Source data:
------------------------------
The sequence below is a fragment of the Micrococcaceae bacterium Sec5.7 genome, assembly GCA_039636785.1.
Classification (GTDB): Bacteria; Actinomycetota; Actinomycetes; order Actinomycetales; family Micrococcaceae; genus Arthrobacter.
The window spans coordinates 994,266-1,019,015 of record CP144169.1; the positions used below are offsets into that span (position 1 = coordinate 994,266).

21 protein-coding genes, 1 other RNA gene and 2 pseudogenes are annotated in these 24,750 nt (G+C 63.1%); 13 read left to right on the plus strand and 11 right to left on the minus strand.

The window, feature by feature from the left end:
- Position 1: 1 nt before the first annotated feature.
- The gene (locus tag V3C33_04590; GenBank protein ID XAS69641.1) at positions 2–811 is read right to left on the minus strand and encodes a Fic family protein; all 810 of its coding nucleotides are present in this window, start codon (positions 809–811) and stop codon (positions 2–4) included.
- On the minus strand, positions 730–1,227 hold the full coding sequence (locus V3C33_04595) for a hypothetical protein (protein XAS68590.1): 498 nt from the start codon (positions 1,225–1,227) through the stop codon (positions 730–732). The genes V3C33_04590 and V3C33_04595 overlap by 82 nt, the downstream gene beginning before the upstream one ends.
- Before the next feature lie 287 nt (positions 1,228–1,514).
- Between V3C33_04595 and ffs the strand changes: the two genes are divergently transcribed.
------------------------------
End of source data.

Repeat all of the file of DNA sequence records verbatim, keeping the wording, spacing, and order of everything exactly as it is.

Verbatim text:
The sequence below is a fragment of the Micrococcaceae bacterium Sec5.7 genome, assembly GCA_039636785.1.
Classification (GTDB): Bacteria; Actinomycetota; Actinomycetes; order Actinomycetales; family Micrococcaceae; genus Arthrobacter.
The window spans coordinates 994,266-1,019,015 of record CP144169.1; the positions used below are offsets into that span (position 1 = coordinate 994,266).

21 protein-coding genes, 1 other RNA gene and 2 pseudogenes are annotated in these 24,750 nt (G+C 63.1%); 13 read left to right on the plus strand and 11 right to left on the minus strand.

The window, feature by feature from the left end:
- Position 1: 1 nt before the first annotated feature.
- The gene (locus tag V3C33_04590; GenBank protein ID XAS69641.1) at positions 2–811 is read right to left on the minus strand and encodes a Fic family protein; all 810 of its coding nucleotides are present in this window, start codon (positions 809–811) and stop codon (positions 2–4) included.
- On the minus strand, positions 730–1,227 hold the full coding sequence (locus V3C33_04595) for a hypothetical protein (protein XAS68590.1): 498 nt from the start codon (positions 1,225–1,227) through the stop codon (positions 730–732). The genes V3C33_04590 and V3C33_04595 overlap by 82 nt, the downstream gene beginning before the upstream one ends.
- Before the next feature lie 287 nt (positions 1,228–1,514).
- Between V3C33_04595 and ffs the strand changes: the two genes are divergently transcribed.